The invention is characterised in that the product conveyor line is closed when the pressure in the silo drops below a predetermined minimum operating pressure, and that for an interval of 0.5 to 1 second, preferably 0.5 seconds, a limited quantity of air is discharged through the nozzles with an air-feed capacity which is five to twenty times, and preferably ten times as large as is necessary effective conveying of the product in the product conveyor line, that the product conveyor line is opened again as soon as the normal operating pressure between a maximum and the minimum operating pressure is reached within the silo, and that on a time average the total quantity of air entering the silo in this way is at most the same as that required for effective conveying of the product in the product conveyor line.
The invention is based on the discovery that in such bridge and chimney-forming configurations the surge-like admission of a considerable volume of air has an optimum action relative to consumption, probably because it is trapped in the clogged loose material, breaks it up and surges back into the free space above the hopper. Another factor which is responsible for the action is that the chimney-forming loose materials involved here often have a very high permeability to air, so that under certain circumstances ten to twenty times more air is required in order to obtain the same loosening effect as connection with normal loose materials such as, for example, sand. Thus, according to the invention, the process includes blowing in a considerable volume of air for a short interval of time in order to prevent a weakening of the loosening effect owing to high permeability of processed material to air. Unlike in the known attempts, extremely high air speeds are not necessary. Air speeds of 100 meters per second have proved completely adequate so that the high expenditure necessary for achieving air speeds close to the speed of sound is not required with the present invention.
In the process according to the invention, the quantity of air blown into the silo with the air surge also contributes to conveying away the product in the product conveyor line so that the air is used twice. This is advantageous in view of the limited quantity of compressed air generally available in practical operation. The rise of air pressure in the silo to operating pressure can be accelerated by closing the product conveyor line during the collapse phase.
The invention is preferably practiced in conjunction with mobile silos which are mounted on a vehicle and are supplied with compressed air by a vehicle compressor. If the compressor is designed in such a way that it barely provides the necessary quantities of air for the product conveyor line at a pressure higher than the maximum operating pressure, it is sufficient to intermediately store part of air at the higher pressure in an air chamber from which it can, if necessary, be discharged for the purpose of producing the air surges. The process can also be practiced by using existing installations and involves only minimal additional expenditures.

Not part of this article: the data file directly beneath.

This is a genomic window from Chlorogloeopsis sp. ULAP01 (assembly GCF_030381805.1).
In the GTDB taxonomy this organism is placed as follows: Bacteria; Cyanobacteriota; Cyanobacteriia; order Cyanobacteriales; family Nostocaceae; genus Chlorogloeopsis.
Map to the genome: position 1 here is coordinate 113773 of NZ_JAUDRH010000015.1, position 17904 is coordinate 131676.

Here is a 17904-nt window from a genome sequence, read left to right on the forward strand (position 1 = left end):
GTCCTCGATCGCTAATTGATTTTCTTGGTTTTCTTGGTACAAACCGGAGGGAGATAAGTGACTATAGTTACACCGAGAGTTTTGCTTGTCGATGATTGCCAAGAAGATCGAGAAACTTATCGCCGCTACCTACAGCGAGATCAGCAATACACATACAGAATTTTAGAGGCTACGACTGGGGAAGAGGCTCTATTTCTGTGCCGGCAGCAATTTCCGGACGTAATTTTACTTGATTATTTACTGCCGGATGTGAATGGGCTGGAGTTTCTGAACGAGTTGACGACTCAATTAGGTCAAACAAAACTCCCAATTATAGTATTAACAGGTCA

The single FIGURE is a perspective view of an apparatus which can be utilized for the practice of the process, certain components of the apparatus being partly broken away.
The invention will be explained with reference to the attached drawing, further examples being shown in the Table.
In the drawing, the reference character 1 denotes a partly broken away internal pressure-loadable silo whose feed opening is covered by a lid 2. The silo 1 is circular-cylindrical with respect to the cylinder axis 54 and tapers downwards with a hopper 3 on a flange 4 to which is flanged an outlet 5. The outlet 5 has a wall forming an air chute 6 made from a porous fabric and tapering conically downwards as a continuation of the hopper 3, whereby the pores of the wall do not permit the passage of the loose material. This air chute 6 communicates with an outlet connection 7 which is angled at the bottom and to which is coupled a pneumatic product conveyor line 8 by means of a coupling 9. An electromagnetically adjustable shutoff valve 10 is provided in the outlet connection 7. The air chute 6 is surrounded by a metal pan 11 so that an annular channel 55 is formed around the air chute which, if one disregards the porosity of the fabric, is closed in air-tight manner and leads into a compressed air pipe 12. The pipe 12 contains a manually operable throttle and shutoff valve 13. The reference character 14 denotes an air compressor which like the silo 1, is mounted on a lorry, whose chassis is designated by the reference numeral 15. The outlet of the compressor 14 supplies compressed air at 6 atm. (Superatmospheric pressure) into a discharge pipe 16 to which is connected the compressed air pipe 12 and a further pipe 18, with the interposition of a pressure reducing valve 17 which reduces the pressure to 2 atm. The maximum air feed capacity of the compressor is 22 liters per second at 6 atm, corresponding to 140 liters per second at normal pressure. Pipe 18 has a manually operable throttle and shutoff valve 19 and an electromagnetically adjustable shutoff valve 20 downstream of the valve 19. This pipe communicates with the outlet connection 7 downstream of the valve 10 and serves as a bypass. The discharge pipe 16 is further connected to an air chamber 22.